What is Pollination? Why Bees Are So Important To Us

what is pollination cover pic

Bees, they’re everywhere.

Buzzing around your house, landing on your ice cream and mistaking you flowers. Hate them or love them, bees are an important part of our ecosystem. Not only do they play an important role in pollinating plants, but they are also one of the many wonders of the world.

Their teamwork and ability to work together to produce honey has amazed scientists for years, but now they are being researched for a different reason. Over the past few decades the number of bees, especially the honey bee has been on the decline.

Understanding what bees do and why they are important in this world is crucial if we want to save them. Considering the majority of what we eat is pollinated by bees, it’s vital we do everything we can to help them survive. Without bees, you can wave bye bye to all those delicious fruits and nuts you eat.

So what is pollination and what have bees got to do with it?

What Is Pollination?

According to the 1976 Pollination Handbook, one-third of our total diet is dependent upon insect pollinated plants. In fact, pollination alone is responsible for 70% of the fruits, vegetables, seeds and nuts we consume. A large majority of crops grown for their fruits require pollination by insects.

Pollination is the process of transferring pollen from the male parts of a flower to the female part. This results in the fertilization of plant ovaries and thus the production of seeds. As simple as it may sound, this process is crucial in maintaining natural plant communities by ensuring the production of seeds.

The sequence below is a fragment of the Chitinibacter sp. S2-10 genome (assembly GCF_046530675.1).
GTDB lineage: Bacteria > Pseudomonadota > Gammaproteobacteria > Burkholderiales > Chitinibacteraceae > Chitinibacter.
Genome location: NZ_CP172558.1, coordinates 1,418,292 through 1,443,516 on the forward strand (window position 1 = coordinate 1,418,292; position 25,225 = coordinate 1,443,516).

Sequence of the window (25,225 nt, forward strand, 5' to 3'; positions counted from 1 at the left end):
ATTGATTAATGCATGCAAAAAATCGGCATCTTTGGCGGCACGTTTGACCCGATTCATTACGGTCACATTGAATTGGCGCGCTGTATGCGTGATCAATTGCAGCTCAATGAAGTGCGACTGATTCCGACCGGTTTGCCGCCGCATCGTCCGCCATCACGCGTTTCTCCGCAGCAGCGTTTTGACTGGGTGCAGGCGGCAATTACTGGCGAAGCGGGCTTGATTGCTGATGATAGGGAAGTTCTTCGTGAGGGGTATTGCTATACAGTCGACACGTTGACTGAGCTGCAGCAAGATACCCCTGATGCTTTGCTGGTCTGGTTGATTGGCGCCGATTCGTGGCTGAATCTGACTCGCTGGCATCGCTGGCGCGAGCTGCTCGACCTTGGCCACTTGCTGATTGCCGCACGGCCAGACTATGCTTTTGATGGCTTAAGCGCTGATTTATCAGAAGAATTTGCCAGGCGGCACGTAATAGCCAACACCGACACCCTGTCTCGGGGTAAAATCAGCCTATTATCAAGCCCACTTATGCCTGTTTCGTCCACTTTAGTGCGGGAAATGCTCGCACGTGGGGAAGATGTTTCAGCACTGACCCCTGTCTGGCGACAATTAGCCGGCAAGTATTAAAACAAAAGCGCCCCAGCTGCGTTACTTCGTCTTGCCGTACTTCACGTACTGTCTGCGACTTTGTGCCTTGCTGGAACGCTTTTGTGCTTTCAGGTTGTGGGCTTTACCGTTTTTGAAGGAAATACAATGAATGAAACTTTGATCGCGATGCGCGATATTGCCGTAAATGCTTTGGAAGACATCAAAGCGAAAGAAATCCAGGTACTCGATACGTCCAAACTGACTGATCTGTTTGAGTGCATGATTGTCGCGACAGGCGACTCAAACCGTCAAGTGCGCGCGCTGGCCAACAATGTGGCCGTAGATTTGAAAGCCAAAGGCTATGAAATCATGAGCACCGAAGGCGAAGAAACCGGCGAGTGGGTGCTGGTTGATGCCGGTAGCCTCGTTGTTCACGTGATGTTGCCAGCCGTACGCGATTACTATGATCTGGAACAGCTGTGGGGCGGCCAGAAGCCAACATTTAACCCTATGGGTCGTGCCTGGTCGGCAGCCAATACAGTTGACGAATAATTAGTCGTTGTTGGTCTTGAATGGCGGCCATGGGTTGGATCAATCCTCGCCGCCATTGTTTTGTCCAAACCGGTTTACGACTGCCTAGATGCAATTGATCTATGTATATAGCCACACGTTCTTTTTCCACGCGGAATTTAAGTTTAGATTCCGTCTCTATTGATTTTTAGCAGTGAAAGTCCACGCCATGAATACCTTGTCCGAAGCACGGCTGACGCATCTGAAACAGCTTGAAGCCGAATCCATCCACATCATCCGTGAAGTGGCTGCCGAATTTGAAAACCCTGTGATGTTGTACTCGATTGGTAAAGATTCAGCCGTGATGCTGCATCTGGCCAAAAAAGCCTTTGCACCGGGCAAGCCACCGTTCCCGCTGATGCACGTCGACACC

As you’ve probably guessed, the main insect pollinator by far, is bees. While some species such as the Honeybee are considered the most active, other species still contribute to the pollination process. Aside from bees, there are other animals that contribute such as bats, hummingbirds, butterflies and moths.

To summarize what pollination means:

What is Pollination: Summary
  • The process of fertilization
  • Involves transferring pollen from the male to female part
  • A fertilized plant can then produce seeds
  • A lot of these seeds we eat e.g. nuts & fruits

Although all of these animals contribute to pollination, none do it as good as bees. But why?

Why Are Bees Good Pollinators?

Unlike other animals, bees spend most of their lives collecting pollen in order to feed their offspring. This makes them excellent pollinators as other pollinators such as hummingbirds only collect nectar for themselves. Some bees collect both nectar and pollen when landing on a flower which increases the chances of pollination.

During the collection of nectar, when a bee lands on a flower the hairs on the bee’s body attracts pollen through electrostatic forces. Hairs on the bee’s body allow them to store the pollen in their “pockets” and then carry it back to their nest.

Another important reason why bees make good pollinators is that they tend to focus on one kind of flower at a time. This means they are more likely to carry pollen from one flower to the same flower species. Since many plants require pollen from the male part in order to produce seeds, this greatly increases the chances of pollination.